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IRD completes ‘one of the biggest’ IT projects in state sector

06 May 2019
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Inland Revenue recently celebrated the success of a massive IT project in its digital transformation journey.

Effectively, the government department managed the transition of more than 19.7 million taxpayer accounts from one Inland Revenue computer system to another.

Revenue Minister Stuart Nash says the project involved staff and external agencies, including banks and various ICT companies.

“We are committed to ensuring our tax system is fair. That also requires us to ensure it is administered fairly through Inland Revenue’s own processes,” says Nash.

“The department had to close its call centre and online presence over the Easter and ANZAC break to enable it to happen. A lot could have gone wrong. But instead, everything appears to have gone right.”

Nash says every single taxpayer account for Income Tax and Working for Families was migrated from the legacy computer system to the new system, known as START, which Nash says involved a mind-boggling number of transactions.

“The system went live on Friday and has been tested in the real-world environment over the past few days. For example, this week it processed $33 million in Working for Families payments for 161,000 customers,” Nash says.

“The new system will continue to be tested in the coming weeks and extra staff have been brought in to handle customer questions. It is still early days and there are likely to be bumps along the way. However, IR assures me it has plans in place and will be ready to respond.”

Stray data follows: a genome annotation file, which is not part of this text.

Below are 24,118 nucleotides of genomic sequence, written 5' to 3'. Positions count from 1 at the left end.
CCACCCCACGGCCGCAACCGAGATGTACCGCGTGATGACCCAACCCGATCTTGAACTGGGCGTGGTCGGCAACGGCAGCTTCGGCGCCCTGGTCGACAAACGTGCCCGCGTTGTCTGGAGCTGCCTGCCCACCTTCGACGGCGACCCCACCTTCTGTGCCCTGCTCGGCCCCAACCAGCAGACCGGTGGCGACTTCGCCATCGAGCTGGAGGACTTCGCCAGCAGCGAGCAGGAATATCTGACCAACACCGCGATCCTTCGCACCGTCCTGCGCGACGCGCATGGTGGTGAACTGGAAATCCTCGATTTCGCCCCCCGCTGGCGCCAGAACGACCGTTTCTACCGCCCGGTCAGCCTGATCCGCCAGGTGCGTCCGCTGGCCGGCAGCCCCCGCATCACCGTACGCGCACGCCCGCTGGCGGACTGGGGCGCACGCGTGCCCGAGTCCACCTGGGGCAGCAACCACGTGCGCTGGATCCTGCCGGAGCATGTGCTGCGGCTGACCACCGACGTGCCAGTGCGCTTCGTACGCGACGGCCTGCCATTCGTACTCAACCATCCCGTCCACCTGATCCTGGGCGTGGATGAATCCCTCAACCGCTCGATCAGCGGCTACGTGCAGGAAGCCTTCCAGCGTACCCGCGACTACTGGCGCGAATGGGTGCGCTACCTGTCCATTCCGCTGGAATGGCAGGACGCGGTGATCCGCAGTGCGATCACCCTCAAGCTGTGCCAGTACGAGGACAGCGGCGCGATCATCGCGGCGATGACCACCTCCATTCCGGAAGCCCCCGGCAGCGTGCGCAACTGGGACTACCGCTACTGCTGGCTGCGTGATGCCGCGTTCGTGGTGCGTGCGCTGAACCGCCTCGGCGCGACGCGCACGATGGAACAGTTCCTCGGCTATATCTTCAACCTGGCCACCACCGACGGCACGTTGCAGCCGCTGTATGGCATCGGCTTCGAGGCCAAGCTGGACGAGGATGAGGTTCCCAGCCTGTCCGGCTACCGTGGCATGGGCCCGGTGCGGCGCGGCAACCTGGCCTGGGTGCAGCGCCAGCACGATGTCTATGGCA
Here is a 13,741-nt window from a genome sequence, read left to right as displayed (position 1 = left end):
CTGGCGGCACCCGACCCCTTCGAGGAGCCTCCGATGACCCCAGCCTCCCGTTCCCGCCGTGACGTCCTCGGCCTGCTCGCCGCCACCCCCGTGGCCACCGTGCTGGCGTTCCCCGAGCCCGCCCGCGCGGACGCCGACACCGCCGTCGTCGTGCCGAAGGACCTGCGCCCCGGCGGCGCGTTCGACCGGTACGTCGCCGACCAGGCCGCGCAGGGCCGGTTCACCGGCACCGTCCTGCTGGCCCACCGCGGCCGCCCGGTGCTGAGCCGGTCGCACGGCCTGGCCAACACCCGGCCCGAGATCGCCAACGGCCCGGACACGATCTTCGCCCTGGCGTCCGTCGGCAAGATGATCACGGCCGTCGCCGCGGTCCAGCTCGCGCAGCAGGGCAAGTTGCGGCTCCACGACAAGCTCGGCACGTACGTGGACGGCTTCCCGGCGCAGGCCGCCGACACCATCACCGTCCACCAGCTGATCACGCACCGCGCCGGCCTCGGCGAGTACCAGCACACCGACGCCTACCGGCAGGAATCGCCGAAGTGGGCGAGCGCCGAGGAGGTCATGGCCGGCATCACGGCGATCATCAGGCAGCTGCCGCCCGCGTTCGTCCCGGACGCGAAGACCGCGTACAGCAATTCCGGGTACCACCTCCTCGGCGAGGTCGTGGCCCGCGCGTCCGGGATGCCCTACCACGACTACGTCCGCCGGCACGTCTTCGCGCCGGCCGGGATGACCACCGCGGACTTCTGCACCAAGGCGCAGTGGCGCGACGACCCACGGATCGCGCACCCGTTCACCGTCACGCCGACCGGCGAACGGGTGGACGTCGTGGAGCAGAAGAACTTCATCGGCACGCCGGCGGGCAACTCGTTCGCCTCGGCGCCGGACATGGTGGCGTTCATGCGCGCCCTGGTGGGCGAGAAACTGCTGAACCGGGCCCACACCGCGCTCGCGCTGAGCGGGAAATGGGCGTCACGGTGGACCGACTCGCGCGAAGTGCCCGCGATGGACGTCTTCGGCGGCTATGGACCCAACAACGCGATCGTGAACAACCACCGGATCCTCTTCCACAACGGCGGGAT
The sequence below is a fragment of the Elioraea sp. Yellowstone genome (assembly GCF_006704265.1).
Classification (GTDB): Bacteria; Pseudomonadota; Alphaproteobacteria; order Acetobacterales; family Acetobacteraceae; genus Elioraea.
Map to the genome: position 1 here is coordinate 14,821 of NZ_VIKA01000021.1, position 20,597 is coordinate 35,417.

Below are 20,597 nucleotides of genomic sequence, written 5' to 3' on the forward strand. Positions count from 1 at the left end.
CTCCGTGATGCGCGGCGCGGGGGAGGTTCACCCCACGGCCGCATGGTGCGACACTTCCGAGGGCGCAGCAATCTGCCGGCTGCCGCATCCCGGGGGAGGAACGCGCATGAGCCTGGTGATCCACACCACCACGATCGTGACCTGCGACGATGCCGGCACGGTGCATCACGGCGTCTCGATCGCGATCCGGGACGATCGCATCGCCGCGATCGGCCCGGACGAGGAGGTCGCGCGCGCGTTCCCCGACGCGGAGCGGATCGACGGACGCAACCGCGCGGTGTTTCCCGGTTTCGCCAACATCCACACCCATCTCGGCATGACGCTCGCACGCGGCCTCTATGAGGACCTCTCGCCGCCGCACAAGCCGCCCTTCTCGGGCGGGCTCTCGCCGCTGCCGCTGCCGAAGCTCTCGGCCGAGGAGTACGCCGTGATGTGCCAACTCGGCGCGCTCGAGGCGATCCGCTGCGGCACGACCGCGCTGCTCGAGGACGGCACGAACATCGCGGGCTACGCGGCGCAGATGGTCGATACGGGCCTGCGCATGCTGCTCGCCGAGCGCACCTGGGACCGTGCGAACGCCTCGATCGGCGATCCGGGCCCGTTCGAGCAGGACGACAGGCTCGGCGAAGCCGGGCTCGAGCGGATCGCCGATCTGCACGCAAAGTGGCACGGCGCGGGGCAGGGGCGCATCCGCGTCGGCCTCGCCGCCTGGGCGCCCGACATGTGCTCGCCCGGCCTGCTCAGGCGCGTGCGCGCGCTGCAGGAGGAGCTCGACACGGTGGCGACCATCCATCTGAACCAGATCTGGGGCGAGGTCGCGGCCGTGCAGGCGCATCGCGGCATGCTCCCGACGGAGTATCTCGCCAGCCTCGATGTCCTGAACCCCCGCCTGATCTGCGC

Some of the highlights of the ‘Business Transformation Release 3 project – the biggest changes to the tax system in two decades – include:

  • Two million customers were contacted in advance
  • 3,600 staff received special training
  • 92,300 tests were completed beforehand
  • 19.7 million accounts were migrated to the new system
  • Records of 100 million transactions were migrated
  • 8.3 million web account logins were updated
  • More than 1,100 separate tasks were completed to cut-over the systems
  • A core team of 271 people worked over the holiday weekend with support from a further 50 people for distinct processes

Nash says the short-term inconvenience to customers while they get used to the new system is more than offset by the significance of the changes.

“Too many people have been paying the wrong secondary tax. IR’s technology will now be smart enough to spot if someone is overpaying tax and help them correct it with a tailored tax code. It will make a big difference for those with more than one job or an irregular income,” says Nash.

“It also allows for automatic tax assessments. From late-May to mid-July, salary and wage earners will find out if they have a refund owing or a bill to pay. About 1.65 million customers will be told they have a refund. If this year is anything like 2018, an estimated $860 million will be refunded straight into people’s bank accounts.”

Nash says effectively it’s about bringing the system into one agile and converged process.

“All tax revenue is now administered in the new system, after GST, withholding taxes, fringe benefit taxes and others were migrated in the past two years. Other systems administered by IR, including student loans, KiwiSaver and child support, will be migrated in the next two years,” Nash concludes.